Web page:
In academic circles, there has been talk of a Universal Basic Income because of a reduction of the workforce due to:
- Automation which improves productivity without added labor cost
- Automation effecting multiple sectors of the economy at once, begging the question, "Where will all the jobs show up?"
- Less-than-spectacular economic recovery, especially if the non-farm jobs increase are in service areas like elite-segments of finance (hedge funds, derivatives trading) or the lower-paying jobs in the restaurant and hospitality trade, as oppose to manufacturing and other industry.
Other proposals include:
- Making government or the public sector serve as the "employer of last resort"
- Reforming the educational system to meet the needs of future job growth
- Going back to the old Thomas Malthus bromide about "war and famine"; Otherwise, more sensible measures of keeping the population in check like birth-control.
- A current and on-going example of this payment scheme is Alaska's annual dividend doled out of the Alaska Permanent Fund. It's primary source of revenue, is from the sale of oil, and was established in 1976. The fund was dedicated to meet the needs of future generations, in the event oil became a depleted resource, and the law was crafted in such a way that citizens in good standing, and who have established residence in the state for at least a year, would have direct access to a percentage of the fund's distribution. The thought being, individuals would do a better job of reinvesting in their communities, instead of allowing local representative to squander it on pork-barrel spending projects.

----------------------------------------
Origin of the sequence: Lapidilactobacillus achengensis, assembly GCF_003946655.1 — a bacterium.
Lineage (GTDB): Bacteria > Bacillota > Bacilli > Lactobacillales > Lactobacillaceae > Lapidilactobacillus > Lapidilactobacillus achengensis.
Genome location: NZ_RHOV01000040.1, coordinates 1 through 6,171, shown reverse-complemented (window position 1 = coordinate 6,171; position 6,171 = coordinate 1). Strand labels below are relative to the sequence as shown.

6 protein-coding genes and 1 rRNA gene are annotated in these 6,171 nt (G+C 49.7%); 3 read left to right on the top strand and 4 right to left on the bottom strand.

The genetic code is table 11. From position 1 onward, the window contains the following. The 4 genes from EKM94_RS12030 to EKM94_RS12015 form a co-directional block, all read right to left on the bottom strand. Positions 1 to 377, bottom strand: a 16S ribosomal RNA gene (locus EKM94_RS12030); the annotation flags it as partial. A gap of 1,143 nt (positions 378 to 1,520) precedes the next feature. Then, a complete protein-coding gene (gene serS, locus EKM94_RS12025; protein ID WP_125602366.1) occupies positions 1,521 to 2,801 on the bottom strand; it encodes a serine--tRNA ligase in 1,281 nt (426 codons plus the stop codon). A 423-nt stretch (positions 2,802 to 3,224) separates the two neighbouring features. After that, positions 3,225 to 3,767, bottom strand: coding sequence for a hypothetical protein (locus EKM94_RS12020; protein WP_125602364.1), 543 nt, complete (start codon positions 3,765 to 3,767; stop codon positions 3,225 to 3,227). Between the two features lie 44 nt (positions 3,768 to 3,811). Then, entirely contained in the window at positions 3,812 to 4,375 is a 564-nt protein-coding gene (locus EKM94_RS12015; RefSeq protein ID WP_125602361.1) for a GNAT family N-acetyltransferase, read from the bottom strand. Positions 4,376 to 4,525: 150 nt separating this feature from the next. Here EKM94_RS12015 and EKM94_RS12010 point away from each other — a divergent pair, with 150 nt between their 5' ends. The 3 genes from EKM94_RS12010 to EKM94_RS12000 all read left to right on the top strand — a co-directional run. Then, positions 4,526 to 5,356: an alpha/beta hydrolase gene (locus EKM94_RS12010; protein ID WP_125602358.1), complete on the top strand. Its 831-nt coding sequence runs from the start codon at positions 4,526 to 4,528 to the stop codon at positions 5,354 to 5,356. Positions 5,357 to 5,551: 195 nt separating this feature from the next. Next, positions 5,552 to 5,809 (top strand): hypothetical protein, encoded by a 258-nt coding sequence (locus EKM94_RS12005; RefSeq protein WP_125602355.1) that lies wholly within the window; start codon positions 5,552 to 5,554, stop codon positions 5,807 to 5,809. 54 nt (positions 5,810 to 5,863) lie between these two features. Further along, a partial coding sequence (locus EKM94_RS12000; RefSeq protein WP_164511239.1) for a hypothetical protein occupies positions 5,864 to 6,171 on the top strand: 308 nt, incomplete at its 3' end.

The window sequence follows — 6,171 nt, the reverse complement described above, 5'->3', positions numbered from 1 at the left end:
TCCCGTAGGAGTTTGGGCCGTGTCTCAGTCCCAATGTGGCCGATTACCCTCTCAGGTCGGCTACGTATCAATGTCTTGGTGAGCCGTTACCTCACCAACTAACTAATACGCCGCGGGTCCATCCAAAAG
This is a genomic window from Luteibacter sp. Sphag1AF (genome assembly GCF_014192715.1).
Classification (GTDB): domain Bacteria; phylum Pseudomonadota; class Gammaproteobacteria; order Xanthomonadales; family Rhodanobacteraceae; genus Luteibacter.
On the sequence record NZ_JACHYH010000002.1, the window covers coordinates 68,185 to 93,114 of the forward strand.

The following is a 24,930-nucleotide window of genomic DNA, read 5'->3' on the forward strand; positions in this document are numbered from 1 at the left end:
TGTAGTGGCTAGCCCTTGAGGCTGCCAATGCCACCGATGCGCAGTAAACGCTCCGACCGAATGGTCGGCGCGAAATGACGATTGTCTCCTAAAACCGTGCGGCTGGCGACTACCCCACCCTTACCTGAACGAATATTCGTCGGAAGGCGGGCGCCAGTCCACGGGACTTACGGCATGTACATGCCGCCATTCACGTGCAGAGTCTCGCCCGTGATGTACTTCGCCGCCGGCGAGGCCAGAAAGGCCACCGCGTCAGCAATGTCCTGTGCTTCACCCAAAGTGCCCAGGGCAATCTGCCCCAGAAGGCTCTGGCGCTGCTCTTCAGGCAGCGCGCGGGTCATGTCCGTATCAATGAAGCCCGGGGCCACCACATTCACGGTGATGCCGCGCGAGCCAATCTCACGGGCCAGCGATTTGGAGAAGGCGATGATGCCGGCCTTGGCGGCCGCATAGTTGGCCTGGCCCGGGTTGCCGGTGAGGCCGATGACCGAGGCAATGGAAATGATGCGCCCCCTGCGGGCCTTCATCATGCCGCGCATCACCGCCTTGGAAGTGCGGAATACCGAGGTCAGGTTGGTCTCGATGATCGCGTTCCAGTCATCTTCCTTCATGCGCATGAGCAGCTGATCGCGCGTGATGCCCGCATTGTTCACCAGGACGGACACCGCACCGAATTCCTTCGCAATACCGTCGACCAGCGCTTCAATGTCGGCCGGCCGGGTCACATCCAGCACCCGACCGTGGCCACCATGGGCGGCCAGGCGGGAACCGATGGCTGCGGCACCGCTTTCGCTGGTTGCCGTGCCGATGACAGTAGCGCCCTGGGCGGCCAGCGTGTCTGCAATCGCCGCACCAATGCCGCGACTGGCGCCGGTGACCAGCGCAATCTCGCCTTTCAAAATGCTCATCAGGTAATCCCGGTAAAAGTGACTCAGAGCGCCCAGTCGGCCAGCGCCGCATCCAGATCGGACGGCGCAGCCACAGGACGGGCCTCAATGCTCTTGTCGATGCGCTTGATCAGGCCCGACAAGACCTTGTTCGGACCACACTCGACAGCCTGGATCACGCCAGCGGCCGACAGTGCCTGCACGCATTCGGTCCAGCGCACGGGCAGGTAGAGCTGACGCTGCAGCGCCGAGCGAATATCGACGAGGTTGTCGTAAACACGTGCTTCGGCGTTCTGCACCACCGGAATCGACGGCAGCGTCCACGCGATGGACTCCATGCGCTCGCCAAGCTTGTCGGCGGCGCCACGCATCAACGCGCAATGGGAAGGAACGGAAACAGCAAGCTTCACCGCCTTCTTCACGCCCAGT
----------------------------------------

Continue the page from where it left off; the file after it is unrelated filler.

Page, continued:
External Links Edit
- Deutsche Welle - Global 3000 - "Finland: Testing the universal basic income" (video) - 3/17/2017
- Deutsche Welle - Global 3000 - "Industry 4.0 and the future of work" (video) - 4/15/2017
- Deutsche Welle - Global 3000 - "BIG (Basic Income Grant) in Namibia" (video) - 4/15/2017
- Deutsche Welle - Global 3000 - "USA: Poor People's Campaign 2.0" (video) - 6/08/2018